Lender Of Last Resort

AAA

DEFINITION of 'Lender Of Last Resort'

An institution, usually a country's central bank, that offers loans to banks or other eligible institutions that are experiencing financial difficulty or are considered highly risky or near collapse. In the U.S. the Federal Reserve acts as the lender of last resort to institutions that do not have any other means of borrowing and whose failure to obtain credit would dramatically affect the economy.

INVESTOPEDIA EXPLAINS 'Lender Of Last Resort'

The lender of last resort functions both to protect individuals who have deposited funds, and to prevent panic withdrawing from banks who have temporary limited liquidity. Commercial banks usually try not to borrow from the lender of last resort because such action indicates that the bank is experiencing financial crisis.

Critics of the lender-of-last-resort methodology suspect that the safety it provides inadvertently tempts qualifying institutions to acquire more risk than necessary - since they are more likely to perceive the potential consequences of risky actions to be less severe.

RELATED TERMS
  1. Federal Reserve Bank

    The central bank of the United States and the most powerful financial ...
  2. Central Bank

    The entity responsible for overseeing the monetary system for ...
  3. Bank Run

    A situation that occurs when a large number of bank or other ...
  4. Liquidity

    1. The degree to which an asset or security can be bought or ...
  5. Bank

    A financial institution licensed as a receiver of deposits. There ...
  6. Panic Selling

    Wide-scale selling of an investment, causing a sharp decline ...
RELATED FAQS
  1. Why do companies issue debt and bonds? Can't they just borrow from the bank?

    Companies issue bonds to finance operations. Most companies can borrow from banks, but view direct borrowing from a bank ... Read Full Answer >>
Related Articles
  1. Personal Finance

    How The Federal Reserve Manages Money Supply

    Find out how the Fed manages bank reserves and this contributes to a stable economy.
  2. Personal Finance

    What Are Central Banks?

    They print money, they control inflation, and much, much more. All you need to know about central banks is here.
  3. Economics

    What's The Impact On Equities If The Rates Hike?

    The Fed is on course for raising interest rates. True, that leaves the question of when (most likely June or September, but could be later) and how much.
  4. Investing

    Are You Ready To Invest In The Tech Sector?

    Tech stocks, particularly those of mature tech companies, are well positioned and offer meaningful upside potential in the near-term.
  5. Investing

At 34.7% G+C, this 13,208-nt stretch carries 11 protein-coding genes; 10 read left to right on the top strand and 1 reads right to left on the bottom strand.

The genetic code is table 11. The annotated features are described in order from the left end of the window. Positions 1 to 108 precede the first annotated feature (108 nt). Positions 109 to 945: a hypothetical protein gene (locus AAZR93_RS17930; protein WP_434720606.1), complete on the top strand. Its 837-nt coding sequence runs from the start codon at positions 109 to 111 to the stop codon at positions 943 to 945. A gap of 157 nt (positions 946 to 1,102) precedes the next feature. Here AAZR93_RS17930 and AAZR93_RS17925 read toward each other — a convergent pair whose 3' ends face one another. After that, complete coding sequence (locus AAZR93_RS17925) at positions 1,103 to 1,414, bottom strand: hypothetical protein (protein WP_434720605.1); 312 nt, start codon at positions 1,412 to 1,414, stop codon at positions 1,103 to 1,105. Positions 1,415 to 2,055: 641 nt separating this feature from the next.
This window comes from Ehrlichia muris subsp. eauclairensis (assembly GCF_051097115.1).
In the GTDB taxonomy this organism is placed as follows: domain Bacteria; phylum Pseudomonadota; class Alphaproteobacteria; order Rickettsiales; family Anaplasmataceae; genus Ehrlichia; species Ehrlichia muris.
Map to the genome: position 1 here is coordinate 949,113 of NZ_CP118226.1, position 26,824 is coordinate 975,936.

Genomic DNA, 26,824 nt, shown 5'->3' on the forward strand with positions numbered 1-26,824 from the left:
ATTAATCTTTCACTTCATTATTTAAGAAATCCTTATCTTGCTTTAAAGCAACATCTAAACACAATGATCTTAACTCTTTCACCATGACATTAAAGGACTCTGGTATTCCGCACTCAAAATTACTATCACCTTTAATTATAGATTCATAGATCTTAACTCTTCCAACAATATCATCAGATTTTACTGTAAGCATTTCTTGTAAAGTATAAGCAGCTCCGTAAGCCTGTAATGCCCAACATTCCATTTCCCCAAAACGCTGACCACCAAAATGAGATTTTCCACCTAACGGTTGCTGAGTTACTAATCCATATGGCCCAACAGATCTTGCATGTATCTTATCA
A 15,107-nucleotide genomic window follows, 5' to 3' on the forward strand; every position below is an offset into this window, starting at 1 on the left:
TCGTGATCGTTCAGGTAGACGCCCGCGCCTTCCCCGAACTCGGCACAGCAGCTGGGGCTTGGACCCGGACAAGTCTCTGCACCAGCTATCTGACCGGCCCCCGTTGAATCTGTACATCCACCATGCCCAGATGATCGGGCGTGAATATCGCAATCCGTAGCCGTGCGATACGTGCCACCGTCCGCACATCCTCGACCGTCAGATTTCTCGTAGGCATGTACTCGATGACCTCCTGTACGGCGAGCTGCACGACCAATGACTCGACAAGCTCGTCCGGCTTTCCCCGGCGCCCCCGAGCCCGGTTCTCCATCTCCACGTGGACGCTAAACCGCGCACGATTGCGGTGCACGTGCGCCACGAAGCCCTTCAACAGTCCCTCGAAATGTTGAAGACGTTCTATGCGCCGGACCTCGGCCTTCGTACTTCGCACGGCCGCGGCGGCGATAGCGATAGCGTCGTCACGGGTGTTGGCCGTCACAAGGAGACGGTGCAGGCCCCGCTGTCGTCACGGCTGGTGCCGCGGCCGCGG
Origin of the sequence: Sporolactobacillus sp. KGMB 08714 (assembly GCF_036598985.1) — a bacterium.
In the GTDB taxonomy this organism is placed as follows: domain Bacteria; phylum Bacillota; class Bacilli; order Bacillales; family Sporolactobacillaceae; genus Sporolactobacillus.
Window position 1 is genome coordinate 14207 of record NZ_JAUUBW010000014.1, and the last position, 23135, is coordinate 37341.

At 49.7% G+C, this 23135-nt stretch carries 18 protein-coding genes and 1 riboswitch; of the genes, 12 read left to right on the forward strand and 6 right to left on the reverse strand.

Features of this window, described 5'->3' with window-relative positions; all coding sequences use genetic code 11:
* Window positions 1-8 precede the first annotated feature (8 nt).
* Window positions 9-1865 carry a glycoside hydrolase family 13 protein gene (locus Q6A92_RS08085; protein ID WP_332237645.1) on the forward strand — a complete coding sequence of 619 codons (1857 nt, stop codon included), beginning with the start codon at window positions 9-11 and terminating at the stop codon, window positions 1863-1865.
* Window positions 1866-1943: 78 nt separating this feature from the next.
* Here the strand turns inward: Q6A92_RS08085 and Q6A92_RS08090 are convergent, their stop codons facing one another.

The Impact Of A Stronger Dollar In The Markets

    The economy continues to improve, but also demonstrated that some areas of the stock market are more vulnerable to an increase in interest rates.
  6. Bonds & Fixed Income

    Does Quantitative Easing Work?

    The US, Japan, and now the EU have embraced quantitative easing. But what works for the economy of one country doesn't necessarily work for another's.
  7. Trading Strategies

    Consider The Season On Trading Day

    Calendar and clock bias, better known as seasonality, is a frequently misunderstood concept that exerts a huge influence on the ticker tape.
  8. Investing

    Reassessing Your Approach To Bond Investing

    Rethinking your fixed-income portfolio may not resonate in quite the same way as dropping 10 pounds or finally giving up that smoking habit.
  9. Economics

    Sanctions & Falling Oil Prices Hit Ruble Hard

    Russia, through its aggressive actions, has brought upon itself sanctions which, coupled with falling oil prices, have adversely impacted its economy.
  10. Economics

    What's the Federal Funds Rate?

    The federal funds rate is the interest rate banks charge each other for overnight loans to meet their reserve requirements.

You May Also Like

Hot Definitions
  1. Subsidy

    A benefit given by the government to groups or individuals usually in the form of a cash payment or tax reduction. The subsidy ...
  2. Sunk Cost

    A cost that has already been incurred and thus cannot be recovered. A sunk cost differs from other, future costs that a business ...
  3. Technical Skills

    1. The knowledge and abilities needed to accomplish mathematical, engineering, scientific or computer-related duties, as ...
  4. Prepaid Expense

    A type of asset that arises on a balance sheet as a result of business making payments for goods and services to be received ...
  5. Gordon Growth Model

    A model for determining the intrinsic value of a stock, based on a future series of dividends that grow at a constant rate. ...
  6. Cost Accounting

    A type of accounting process that aims to capture a company's costs of production by assessing the input costs of each step ...
Trading Center